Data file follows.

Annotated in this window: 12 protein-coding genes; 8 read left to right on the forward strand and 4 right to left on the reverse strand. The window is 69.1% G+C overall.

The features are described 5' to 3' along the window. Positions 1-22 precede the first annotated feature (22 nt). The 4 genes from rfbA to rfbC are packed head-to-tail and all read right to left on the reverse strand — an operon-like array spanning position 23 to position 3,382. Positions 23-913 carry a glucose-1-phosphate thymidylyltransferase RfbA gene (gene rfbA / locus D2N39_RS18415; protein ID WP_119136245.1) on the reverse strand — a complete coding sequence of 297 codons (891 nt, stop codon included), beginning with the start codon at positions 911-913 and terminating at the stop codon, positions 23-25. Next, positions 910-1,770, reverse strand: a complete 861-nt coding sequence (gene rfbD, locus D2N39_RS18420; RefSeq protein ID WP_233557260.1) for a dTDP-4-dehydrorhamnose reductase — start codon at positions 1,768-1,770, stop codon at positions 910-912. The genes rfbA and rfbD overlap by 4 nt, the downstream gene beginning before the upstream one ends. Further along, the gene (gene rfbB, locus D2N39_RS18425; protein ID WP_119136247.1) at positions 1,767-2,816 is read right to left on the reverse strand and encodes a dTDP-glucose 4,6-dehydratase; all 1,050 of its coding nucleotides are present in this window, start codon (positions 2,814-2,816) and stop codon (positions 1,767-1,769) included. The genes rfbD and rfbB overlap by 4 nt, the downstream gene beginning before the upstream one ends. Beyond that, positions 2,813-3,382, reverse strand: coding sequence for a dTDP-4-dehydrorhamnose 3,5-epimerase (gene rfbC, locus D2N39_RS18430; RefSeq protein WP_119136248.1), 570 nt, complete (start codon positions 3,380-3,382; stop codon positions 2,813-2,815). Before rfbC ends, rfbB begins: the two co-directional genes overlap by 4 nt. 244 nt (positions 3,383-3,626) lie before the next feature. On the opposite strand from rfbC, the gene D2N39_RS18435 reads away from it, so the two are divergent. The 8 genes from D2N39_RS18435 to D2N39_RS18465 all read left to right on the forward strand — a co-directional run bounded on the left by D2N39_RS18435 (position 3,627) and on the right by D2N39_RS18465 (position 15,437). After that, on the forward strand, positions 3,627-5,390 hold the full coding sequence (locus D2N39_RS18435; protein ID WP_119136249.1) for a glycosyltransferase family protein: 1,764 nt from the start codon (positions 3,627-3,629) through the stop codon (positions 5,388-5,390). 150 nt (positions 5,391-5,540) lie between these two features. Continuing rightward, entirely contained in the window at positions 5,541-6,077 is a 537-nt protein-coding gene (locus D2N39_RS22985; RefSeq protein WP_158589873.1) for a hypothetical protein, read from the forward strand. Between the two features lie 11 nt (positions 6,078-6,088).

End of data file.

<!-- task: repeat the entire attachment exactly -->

Annotated in this window: 12 protein-coding genes; 8 read left to right on the forward strand and 4 right to left on the reverse strand. The window is 69.1% G+C overall.

The features are described 5' to 3' along the window. Positions 1-22 precede the first annotated feature (22 nt). The 4 genes from rfbA to rfbC are packed head-to-tail and all read right to left on the reverse strand — an operon-like array spanning position 23 to position 3,382. Positions 23-913 carry a glucose-1-phosphate thymidylyltransferase RfbA gene (gene rfbA / locus D2N39_RS18415; protein ID WP_119136245.1) on the reverse strand — a complete coding sequence of 297 codons (891 nt, stop codon included), beginning with the start codon at positions 911-913 and terminating at the stop codon, positions 23-25. Next, positions 910-1,770, reverse strand: a complete 861-nt coding sequence (gene rfbD, locus D2N39_RS18420; RefSeq protein ID WP_233557260.1) for a dTDP-4-dehydrorhamnose reductase — start codon at positions 1,768-1,770, stop codon at positions 910-912. The genes rfbA and rfbD overlap by 4 nt, the downstream gene beginning before the upstream one ends. Further along, the gene (gene rfbB, locus D2N39_RS18425; protein ID WP_119136247.1) at positions 1,767-2,816 is read right to left on the reverse strand and encodes a dTDP-glucose 4,6-dehydratase; all 1,050 of its coding nucleotides are present in this window, start codon (positions 2,814-2,816) and stop codon (positions 1,767-1,769) included. The genes rfbD and rfbB overlap by 4 nt, the downstream gene beginning before the upstream one ends. Beyond that, positions 2,813-3,382, reverse strand: coding sequence for a dTDP-4-dehydrorhamnose 3,5-epimerase (gene rfbC, locus D2N39_RS18430; RefSeq protein WP_119136248.1), 570 nt, complete (start codon positions 3,380-3,382; stop codon positions 2,813-2,815). Before rfbC ends, rfbB begins: the two co-directional genes overlap by 4 nt. 244 nt (positions 3,383-3,626) lie before the next feature. On the opposite strand from rfbC, the gene D2N39_RS18435 reads away from it, so the two are divergent. The 8 genes from D2N39_RS18435 to D2N39_RS18465 all read left to right on the forward strand — a co-directional run bounded on the left by D2N39_RS18435 (position 3,627) and on the right by D2N39_RS18465 (position 15,437). After that, on the forward strand, positions 3,627-5,390 hold the full coding sequence (locus D2N39_RS18435; protein ID WP_119136249.1) for a glycosyltransferase family protein: 1,764 nt from the start codon (positions 3,627-3,629) through the stop codon (positions 5,388-5,390). 150 nt (positions 5,391-5,540) lie between these two features. Continuing rightward, entirely contained in the window at positions 5,541-6,077 is a 537-nt protein-coding gene (locus D2N39_RS22985; RefSeq protein WP_158589873.1) for a hypothetical protein, read from the forward strand. Between the two features lie 11 nt (positions 6,078-6,088).